I have just returned from the annual convention of the Intellectual Property Institute of Canada (IPIC). This is two-day event with numerous educational workshops for Patent Agents, Trademark Agents and IP Lawyers. There were plenary sessions that everyone attended and breakout sessions where the audience broke into smaller groups. The plenary sessions included an address in which Mr. Justice George Locke of the Federal Court provided “tips for having a better relationship with your Judge”, an address by the President of the Canadian Bar Association, Janet Fuhrer, concerning the future of the profession entitled “Reimagining the Ways We Practise”, a panel of experts discussing Crowdfunding, and a panel discussing the issues and opportunities which are being created by 3D printing. I find Crowdfunding interesting in its various forms. You can Crowdfund through social media to solicit pre-orders for your product. You can Crowdfund by making an emotional appeal through social media to solicit donations. Subject to legal limitations imposed by securities regulators, you can also use social media to Crowdfund by selling small equity interests in a start-up venture. 3D printing is considered a “disruptive” technology, because it has the potential to dramatically change the way we do things. For example, currently there are numerous people employed in the transportation industry. However, shipping costs can be avoided entirely by simply having a 3D “print shop” in your neighbourhood. Instead of shipping a replacement part for one of your motor vehicles or household appliances, the part can be “printed” for you. As with the current issues related to genuine and “pirate” internet sites for music and videos; there will soon be a problem with genuine and “pirate” internet sites that supply the files necessary to print out these parts. The patent breakout sessions included: a review of key court decisions concerning “the promise of the patent” which have changed the way patents should be prepared; and a session called “Gotcha” which reviewed patent infringement remedies in Canada and the United States. The trademark/copyright breakout sessions included: a review of changes which are coming to Trademark Law as a result of Canada having signed a number of treaties ( Nice, Singapore and Madrid); and several sessions on dealing with copyright and trademark issues in light of the Internet and social media. It was explained that in this age of social media, the old approach of sending a nasty “cease and desist” letter may backfire. An unnecessarily heavy-handed cease and desist letter may well be posted on social media and attract comment. Before one can stop it, the matter may go “viral” with the possibility of substantial negative publicity. An example that was discussed as an alternative approach, was a dispute between the makers of a juice called “Pom Wonderful” and a television host by the name of John Oliver. The humorous (although somewhat off colour) video can be viewed on YouTube a link for which will be provided below. Why am I relating this information to you? I believe that by reviewing issues being discussed by IP professions today, you gain insight as to issues which will be touching our lives tomorrow.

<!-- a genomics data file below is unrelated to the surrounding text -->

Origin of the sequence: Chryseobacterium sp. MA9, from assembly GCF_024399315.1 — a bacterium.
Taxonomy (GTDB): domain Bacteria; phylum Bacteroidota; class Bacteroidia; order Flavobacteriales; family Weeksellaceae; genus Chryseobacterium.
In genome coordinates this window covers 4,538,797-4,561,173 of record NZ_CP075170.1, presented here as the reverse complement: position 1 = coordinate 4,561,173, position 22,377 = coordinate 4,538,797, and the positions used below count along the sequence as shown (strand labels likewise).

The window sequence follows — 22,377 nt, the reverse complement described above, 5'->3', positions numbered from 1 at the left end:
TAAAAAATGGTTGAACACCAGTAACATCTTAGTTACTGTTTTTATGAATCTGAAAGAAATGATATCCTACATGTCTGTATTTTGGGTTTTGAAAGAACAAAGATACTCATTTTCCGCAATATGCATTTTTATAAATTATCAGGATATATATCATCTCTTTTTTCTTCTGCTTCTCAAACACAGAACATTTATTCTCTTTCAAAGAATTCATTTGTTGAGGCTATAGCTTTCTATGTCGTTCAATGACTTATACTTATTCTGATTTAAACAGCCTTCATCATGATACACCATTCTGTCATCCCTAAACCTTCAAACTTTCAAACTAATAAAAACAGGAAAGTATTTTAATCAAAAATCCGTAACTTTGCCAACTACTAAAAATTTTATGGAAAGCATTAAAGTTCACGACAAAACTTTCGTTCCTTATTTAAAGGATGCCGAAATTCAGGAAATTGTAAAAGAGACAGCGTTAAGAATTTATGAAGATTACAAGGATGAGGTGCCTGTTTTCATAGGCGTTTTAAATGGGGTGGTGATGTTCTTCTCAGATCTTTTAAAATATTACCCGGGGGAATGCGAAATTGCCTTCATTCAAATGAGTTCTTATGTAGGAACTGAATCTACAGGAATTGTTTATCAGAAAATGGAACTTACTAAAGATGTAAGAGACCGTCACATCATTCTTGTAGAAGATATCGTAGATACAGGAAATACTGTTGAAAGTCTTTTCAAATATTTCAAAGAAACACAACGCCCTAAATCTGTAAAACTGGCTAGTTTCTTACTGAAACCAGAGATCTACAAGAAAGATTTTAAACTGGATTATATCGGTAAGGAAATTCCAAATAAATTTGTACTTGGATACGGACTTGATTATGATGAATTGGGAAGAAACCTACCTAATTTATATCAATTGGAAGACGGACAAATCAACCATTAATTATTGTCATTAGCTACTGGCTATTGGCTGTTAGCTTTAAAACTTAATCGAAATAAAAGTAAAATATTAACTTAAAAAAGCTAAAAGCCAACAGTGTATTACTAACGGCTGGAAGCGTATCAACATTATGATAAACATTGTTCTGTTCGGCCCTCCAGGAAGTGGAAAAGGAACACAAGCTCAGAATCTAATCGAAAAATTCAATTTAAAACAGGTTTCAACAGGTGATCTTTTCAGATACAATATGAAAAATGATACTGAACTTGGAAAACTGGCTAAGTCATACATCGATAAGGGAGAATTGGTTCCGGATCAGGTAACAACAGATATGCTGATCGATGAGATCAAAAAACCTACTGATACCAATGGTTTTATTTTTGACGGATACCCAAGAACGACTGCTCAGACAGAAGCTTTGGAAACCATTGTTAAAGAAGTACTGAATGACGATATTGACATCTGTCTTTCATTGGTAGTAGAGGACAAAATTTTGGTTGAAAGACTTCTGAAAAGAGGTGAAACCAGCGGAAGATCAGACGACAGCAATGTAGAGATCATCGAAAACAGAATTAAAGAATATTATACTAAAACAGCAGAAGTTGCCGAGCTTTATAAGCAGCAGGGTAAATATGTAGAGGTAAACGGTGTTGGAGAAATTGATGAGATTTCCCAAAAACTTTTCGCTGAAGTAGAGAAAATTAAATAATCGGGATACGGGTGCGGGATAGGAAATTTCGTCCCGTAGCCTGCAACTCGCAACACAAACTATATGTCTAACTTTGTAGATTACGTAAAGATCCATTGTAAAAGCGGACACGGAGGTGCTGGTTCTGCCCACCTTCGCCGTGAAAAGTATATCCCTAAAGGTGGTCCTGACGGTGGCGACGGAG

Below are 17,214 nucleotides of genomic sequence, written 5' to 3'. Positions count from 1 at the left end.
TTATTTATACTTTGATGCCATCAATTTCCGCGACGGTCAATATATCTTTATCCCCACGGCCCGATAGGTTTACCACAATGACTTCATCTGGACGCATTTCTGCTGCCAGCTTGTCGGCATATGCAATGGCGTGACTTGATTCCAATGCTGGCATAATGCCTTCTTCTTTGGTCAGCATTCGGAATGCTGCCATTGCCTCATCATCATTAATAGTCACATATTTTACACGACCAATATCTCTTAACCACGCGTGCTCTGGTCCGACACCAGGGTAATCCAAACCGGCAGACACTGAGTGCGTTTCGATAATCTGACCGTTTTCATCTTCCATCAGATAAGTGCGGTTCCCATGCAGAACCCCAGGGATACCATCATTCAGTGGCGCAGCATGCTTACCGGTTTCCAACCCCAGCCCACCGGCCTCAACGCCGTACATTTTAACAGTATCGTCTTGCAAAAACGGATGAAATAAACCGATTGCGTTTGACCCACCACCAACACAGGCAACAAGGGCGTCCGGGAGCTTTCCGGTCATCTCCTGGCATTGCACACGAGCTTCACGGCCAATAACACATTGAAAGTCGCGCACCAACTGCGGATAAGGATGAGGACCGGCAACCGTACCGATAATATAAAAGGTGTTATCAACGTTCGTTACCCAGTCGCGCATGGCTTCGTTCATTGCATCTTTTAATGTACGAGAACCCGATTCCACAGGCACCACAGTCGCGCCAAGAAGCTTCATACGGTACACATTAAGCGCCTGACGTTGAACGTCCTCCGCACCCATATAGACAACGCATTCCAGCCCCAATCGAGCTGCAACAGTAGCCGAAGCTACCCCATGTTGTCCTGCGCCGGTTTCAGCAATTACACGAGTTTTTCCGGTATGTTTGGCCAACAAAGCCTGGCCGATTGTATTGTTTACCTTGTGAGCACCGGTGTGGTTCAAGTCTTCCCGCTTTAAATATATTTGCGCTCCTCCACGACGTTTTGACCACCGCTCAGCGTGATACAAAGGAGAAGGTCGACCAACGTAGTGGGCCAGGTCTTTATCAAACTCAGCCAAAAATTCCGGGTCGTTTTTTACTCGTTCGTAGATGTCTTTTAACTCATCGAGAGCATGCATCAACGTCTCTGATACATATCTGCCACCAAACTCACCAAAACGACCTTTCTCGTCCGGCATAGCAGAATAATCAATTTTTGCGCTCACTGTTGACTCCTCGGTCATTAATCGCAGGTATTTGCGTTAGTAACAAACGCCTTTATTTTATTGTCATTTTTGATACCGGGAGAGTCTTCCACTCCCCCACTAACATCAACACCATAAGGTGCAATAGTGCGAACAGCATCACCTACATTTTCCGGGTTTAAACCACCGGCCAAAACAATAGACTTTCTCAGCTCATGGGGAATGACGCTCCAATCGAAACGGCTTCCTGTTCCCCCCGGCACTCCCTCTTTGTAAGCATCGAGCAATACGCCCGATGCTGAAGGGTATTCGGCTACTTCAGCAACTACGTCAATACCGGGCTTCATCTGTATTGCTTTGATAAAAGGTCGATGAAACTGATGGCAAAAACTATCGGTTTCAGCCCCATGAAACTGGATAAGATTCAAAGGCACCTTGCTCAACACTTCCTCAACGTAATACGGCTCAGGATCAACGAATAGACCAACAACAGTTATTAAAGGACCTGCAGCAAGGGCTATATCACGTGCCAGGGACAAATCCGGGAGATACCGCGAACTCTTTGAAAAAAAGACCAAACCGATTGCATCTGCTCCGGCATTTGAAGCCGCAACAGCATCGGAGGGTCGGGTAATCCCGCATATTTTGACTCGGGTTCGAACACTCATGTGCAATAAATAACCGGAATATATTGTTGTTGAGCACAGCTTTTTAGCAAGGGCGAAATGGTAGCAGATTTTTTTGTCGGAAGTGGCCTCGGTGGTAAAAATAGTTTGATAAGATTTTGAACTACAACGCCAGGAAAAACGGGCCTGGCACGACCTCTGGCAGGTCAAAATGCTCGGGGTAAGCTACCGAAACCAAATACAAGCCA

We have seen it many times before. A businessman or businesswoman attends our office outraged that another business is blatantly copying their product. They want action taken and want it taken now. Copyright protection has no time limitation. If we can claim copyright protection on the product, we can take immediate action. However, design protection and patent protection each have a time limitation. If an application for design protection or patent protection has not been filed within 12 months of the first public disclosure of the product, it is no longer possible to obtain design protection or patent protection. Sadly, we must sometimes advise the businessman or businesswoman that they missed their deadline (sometimes by several years) and have no recourse. We cannot over emphasize the importance of taking early action to protect your product. Unfortunately, due to time limitations, a decision must sometimes be made before it is clear whether or not your product has significant commercial potential. Equally important is the name of the business and the name of the product or service. The law recognizes “common law” Trademark rights, if a competitor is using a similar Trademark in a geographical area in which you have worked hard to establish a reputation for your business. However, you cannot rely upon a “common law” Trademark if the use by another business is not in a geographical area in which your business operates and has an established reputation. We were recently consulted by a client who received a “cease and desist” letter from a legal firm. A person, who was aware of our client, took the concept to a different city a few years ago and started using very similar Trademarks. To make matters worse, they subsequently filed and obtained Federal Trademark Registrations. The legal firm is now demanding our client change the name of their service business and Trademarks used in association with the service. In order to deal with this threat, the client is going to have to ask the Federal Court to invalidate the Federal Trademark Registration on the basis that it would never have been granted by the Trademarks Office had the facts been known. Unlike other types of property, such as real estate and automobiles, it is possible to lose control of “Intellectual Property” assets. The title of this article is “taking preventative measures”. The intended message is to caution you to take steps to protect your Intellectual Property assets as soon as you realize that you have created something of value that others may wish to take and use for their own purposes.